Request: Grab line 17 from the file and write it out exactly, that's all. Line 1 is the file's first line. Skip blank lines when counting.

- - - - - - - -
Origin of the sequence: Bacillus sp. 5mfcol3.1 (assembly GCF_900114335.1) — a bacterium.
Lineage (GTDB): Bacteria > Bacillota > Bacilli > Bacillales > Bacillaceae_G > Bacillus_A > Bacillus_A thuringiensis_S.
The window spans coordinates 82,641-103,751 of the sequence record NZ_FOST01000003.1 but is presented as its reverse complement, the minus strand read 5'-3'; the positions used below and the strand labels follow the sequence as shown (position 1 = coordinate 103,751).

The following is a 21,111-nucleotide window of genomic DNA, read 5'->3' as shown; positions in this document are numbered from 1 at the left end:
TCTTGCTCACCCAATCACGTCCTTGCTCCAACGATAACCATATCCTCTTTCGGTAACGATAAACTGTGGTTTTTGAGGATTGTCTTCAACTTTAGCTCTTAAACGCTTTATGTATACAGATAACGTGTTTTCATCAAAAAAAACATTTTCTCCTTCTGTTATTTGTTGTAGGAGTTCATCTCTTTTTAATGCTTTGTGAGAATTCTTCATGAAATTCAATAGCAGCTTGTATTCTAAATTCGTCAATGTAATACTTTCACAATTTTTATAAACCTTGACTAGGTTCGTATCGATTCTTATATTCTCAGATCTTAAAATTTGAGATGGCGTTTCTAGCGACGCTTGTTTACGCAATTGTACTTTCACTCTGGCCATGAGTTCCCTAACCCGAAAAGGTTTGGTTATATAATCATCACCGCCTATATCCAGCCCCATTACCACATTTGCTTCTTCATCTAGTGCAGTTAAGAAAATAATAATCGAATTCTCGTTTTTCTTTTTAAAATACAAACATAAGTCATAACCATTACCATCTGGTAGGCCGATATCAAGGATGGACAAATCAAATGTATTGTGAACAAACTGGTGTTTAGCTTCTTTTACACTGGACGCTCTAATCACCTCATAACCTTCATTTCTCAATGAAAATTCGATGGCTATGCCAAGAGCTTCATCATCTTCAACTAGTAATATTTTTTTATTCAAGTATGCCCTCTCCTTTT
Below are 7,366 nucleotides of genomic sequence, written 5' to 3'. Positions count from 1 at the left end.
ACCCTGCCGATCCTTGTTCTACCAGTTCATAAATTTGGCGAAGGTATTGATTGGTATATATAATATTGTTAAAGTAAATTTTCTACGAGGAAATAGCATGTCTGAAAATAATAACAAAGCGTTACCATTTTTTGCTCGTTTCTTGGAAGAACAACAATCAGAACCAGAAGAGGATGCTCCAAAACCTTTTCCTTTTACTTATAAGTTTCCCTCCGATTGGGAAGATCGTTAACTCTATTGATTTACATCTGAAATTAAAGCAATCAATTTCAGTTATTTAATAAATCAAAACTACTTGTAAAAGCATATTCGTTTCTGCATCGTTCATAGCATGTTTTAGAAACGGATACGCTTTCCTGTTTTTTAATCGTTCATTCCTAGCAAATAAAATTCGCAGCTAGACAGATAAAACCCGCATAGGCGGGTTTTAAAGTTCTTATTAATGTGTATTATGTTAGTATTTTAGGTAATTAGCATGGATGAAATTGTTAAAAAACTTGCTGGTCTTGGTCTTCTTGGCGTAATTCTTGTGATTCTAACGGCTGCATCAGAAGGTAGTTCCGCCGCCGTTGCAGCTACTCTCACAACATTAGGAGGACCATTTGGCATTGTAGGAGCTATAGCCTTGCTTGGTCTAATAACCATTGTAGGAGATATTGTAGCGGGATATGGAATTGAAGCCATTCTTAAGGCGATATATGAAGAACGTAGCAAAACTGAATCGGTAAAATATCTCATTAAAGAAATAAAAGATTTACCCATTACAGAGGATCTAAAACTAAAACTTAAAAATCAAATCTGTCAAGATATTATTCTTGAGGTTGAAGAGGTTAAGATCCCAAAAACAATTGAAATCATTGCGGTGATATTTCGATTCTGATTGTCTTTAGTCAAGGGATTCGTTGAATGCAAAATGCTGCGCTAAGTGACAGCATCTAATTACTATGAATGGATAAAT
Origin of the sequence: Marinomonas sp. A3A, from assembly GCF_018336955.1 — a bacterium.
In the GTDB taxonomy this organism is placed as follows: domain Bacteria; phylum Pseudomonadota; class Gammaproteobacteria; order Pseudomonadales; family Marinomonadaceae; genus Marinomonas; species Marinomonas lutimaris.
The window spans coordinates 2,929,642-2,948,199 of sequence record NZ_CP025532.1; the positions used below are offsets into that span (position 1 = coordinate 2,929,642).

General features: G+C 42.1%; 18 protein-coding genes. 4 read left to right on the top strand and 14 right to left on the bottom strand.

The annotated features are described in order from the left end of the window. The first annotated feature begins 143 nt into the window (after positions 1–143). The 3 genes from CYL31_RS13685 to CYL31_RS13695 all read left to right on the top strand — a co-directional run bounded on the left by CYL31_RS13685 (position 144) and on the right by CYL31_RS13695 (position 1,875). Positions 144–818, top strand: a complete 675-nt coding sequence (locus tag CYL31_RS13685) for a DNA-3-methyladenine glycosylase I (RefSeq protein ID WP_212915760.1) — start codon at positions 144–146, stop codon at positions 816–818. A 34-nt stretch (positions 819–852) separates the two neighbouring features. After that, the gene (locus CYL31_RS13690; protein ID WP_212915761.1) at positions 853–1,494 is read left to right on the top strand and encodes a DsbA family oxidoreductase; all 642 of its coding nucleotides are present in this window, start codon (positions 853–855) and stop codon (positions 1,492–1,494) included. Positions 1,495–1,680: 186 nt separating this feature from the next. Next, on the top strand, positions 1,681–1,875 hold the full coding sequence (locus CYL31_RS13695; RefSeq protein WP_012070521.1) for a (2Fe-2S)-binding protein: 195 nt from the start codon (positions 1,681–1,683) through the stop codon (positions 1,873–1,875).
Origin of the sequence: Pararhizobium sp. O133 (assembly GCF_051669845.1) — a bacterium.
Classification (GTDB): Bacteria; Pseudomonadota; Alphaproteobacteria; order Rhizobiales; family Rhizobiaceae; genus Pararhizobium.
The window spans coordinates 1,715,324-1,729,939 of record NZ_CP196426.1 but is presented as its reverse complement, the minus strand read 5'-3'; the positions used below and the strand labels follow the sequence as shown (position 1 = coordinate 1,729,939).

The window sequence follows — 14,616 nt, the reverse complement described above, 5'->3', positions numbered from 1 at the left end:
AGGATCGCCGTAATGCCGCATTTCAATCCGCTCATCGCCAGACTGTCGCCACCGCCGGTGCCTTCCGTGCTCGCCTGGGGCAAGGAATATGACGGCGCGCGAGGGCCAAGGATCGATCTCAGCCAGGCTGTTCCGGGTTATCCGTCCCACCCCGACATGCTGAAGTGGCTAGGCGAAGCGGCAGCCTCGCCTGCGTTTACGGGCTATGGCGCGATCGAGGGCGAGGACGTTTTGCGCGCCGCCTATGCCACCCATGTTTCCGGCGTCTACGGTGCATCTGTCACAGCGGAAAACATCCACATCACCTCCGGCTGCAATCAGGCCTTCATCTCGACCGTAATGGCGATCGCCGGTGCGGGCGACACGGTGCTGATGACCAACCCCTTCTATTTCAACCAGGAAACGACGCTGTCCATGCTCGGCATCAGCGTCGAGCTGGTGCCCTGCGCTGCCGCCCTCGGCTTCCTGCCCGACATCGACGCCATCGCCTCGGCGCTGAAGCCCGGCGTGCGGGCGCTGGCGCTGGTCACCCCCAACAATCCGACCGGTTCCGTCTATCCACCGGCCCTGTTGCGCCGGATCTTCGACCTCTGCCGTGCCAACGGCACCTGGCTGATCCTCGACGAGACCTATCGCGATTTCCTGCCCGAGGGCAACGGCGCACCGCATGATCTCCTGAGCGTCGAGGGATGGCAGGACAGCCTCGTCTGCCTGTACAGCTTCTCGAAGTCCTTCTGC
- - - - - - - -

AGGATCGCCGTAATGCCGCATTTCAATCCGCTCATCGCCAGACTGTCGCCACCGCCGGTGCCTTCCGTGCTCGCCTGGGGCAAGGAATATGACGGCGCGCGAGGGCCAAGGATCGATCTCAGCCAGGCTGTTCCGGGTTATCCGTCCCACCCCGACATGCTGAAGTGGCTAGGCGAAGCGGCAGCCTCGCCTGCGTTTACGGGCTATGGCGCGATCGAGGGCGAGGACGTTTTGCGCGCCGCCTATGCCACCCATGTTTCCGGCGTCTACGGTGCATCTGTCACAGCGGAAAACATCCACATCACCTCCGGCTGCAATCAGGCCTTCATCTCGACCGTAATGGCGATCGCCGGTGCGGGCGACACGGTGCTGATGACCAACCCCTTCTATTTCAACCAGGAAACGACGCTGTCCATGCTCGGCATCAGCGTCGAGCTGGTGCCCTGCGCTGCCGCCCTCGGCTTCCTGCCCGACATCGACGCCATCGCCTCGGCGCTGAAGCCCGGCGTGCGGGCGCTGGCGCTGGTCACCCCCAACAATCCGACCGGTTCCGTCTATCCACCGGCCCTGTTGCGCCGGATCTTCGACCTCTGCCGTGCCAACGGCACCTGGCTGATCCTCGACGAGACCTATCGCGATTTCCTGCCCGAGGGCAACGGCGCACCGCATGATCTCCTGAGCGTCGAGGGATGGCAGGACAGCCTCGTCTGCCTGTACAGCTTCTCGAAGTCCTTCTGC